Take four comics and ask them to perform their own stand up routines. Then, in the second half of the show, each comedian is given a partner and performs the other comic's routine.
The second half of the show is where Joke Thieves really comes into its own.
The first half of the show was fairly pedestrian, a selection of anecdotal, observational stand up from four different comics. Simon Feilder provided amusing tales of growing up in the suburbs; Tiffany Stevenson performed edgy and very funny jokes about the morning after pill; Jen Brister gave an incredibly familiar sounding routine about the casual racism of asking "where are you from?". Character comic Troy Hawke took to the stage as a pretentious actor, providing a commitment to the physicality of the role that gained big laughs early on in the show, but didn't quite deliver on the satire that his persona seemed to promise - instead visual jokes got easy laughs with very little actual material. Most of the laughs in the first half of the show were drawn from the thought that someone would have to mimic the material later in the show - the biggest reactions came from difficult to replicate accents or physical routines rendering the verbal content of each set a little redundant.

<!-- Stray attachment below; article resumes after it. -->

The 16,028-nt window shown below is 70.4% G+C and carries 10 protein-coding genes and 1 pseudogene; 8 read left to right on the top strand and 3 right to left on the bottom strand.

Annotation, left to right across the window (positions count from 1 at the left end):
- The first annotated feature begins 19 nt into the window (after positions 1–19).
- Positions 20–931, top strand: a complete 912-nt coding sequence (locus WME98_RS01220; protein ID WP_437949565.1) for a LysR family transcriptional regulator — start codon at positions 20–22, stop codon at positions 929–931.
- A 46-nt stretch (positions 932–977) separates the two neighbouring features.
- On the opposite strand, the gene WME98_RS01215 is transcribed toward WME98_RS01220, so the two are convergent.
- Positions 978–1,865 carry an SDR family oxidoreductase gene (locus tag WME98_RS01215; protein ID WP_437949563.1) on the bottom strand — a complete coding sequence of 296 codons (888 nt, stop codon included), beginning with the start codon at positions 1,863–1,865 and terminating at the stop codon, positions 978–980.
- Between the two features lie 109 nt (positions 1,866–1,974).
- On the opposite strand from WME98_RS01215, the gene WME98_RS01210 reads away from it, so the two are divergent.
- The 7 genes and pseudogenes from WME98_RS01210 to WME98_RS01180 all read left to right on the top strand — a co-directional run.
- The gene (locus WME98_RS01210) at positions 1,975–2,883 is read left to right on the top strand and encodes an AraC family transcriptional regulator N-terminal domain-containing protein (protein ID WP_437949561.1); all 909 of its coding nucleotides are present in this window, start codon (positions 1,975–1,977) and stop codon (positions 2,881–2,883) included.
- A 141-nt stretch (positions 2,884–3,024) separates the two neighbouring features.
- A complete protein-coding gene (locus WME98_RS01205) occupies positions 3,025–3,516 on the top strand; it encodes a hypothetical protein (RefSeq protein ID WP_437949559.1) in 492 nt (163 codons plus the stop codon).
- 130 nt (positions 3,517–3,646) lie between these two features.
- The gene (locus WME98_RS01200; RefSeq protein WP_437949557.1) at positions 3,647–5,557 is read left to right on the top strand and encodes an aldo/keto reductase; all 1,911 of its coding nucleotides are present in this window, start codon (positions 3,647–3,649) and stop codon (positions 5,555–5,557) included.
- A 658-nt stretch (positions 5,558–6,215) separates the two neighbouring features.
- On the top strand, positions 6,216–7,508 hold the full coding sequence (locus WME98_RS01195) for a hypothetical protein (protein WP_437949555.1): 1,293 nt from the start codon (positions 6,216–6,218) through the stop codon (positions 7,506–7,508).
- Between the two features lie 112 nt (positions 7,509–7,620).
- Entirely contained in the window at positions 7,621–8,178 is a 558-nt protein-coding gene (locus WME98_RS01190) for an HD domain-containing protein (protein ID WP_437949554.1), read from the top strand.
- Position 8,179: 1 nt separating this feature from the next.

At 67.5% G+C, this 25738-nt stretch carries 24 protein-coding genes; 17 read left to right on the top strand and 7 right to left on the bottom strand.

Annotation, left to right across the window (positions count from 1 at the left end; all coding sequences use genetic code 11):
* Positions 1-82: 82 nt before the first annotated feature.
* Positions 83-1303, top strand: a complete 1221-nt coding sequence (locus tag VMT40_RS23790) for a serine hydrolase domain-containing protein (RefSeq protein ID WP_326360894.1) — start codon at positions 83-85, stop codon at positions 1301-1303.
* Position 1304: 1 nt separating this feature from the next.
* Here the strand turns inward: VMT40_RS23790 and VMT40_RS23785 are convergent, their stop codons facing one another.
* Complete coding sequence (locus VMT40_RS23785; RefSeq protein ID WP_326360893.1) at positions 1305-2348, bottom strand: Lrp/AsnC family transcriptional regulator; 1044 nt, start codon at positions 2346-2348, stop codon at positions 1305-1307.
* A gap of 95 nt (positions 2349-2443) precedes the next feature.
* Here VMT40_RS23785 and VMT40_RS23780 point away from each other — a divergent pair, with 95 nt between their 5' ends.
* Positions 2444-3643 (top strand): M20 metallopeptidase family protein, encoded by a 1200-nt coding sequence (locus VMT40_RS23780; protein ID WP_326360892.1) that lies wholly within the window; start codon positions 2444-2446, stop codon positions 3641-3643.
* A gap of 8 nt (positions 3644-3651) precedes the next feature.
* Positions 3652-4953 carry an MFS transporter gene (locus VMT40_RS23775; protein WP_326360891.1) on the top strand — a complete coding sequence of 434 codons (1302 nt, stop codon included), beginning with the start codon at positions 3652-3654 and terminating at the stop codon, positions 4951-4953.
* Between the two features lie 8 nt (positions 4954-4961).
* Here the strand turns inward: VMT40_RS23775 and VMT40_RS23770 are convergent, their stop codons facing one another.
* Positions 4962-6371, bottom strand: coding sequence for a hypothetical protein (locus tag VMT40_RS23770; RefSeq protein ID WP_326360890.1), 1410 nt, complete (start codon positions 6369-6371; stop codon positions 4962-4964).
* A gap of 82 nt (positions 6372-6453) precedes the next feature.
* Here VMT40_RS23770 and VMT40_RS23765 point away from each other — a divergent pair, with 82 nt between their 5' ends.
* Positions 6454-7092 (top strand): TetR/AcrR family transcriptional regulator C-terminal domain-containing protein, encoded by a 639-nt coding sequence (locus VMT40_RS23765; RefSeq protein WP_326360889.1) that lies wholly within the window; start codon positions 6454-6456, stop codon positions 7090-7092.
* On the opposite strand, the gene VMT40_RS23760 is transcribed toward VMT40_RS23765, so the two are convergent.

The second half of the show is where Joke Thieves really comes into its own. The performance was especially interesting for the fact that each comic took a very different approach to the challenge. Tiffany Stevenson proved that Joke Thieves is a show that often reviews itself - her rendition of Jen Brister's set included highlighting the more obviously comedy writing tricks that Brister had used, including a clumsy pull back and reveal that became somehow excusable under Stevenson's scrutiny. Simon Feilder took more of an aggressive approach, providing the best set of the show, ripping Troy Hawkes character comedy to pieces in a performance that brought down the house with a simplistic impression that was undeniably hilarious, although a little immature. This kind of childish name calling was actively encouraged by compere Will Mars, who brought the acts to the stage amid attempting to rile up the audience with an emphasis on the competitive element of the show. Jen Brister's performance of Tiffany Stevenson’s material proved that this competitive spirit isn't always present, as she attempted to performed the set almost word for word, taking the challenge to replicate a set very literally in a way that was critically interesting. Troy Hawke absorbed Simon Feilder's material into his own character, saying the jokes as he would in his own show, which proved entertaining.
The show provided an interesting insight into the differences between performance and written comedy, and the translation from one to the other. The idea is a strong one, providing plenty of laughs, and probably varies dramatically line up to line up, but you have to wonder if the novelty is stifling to any actual comedy skill.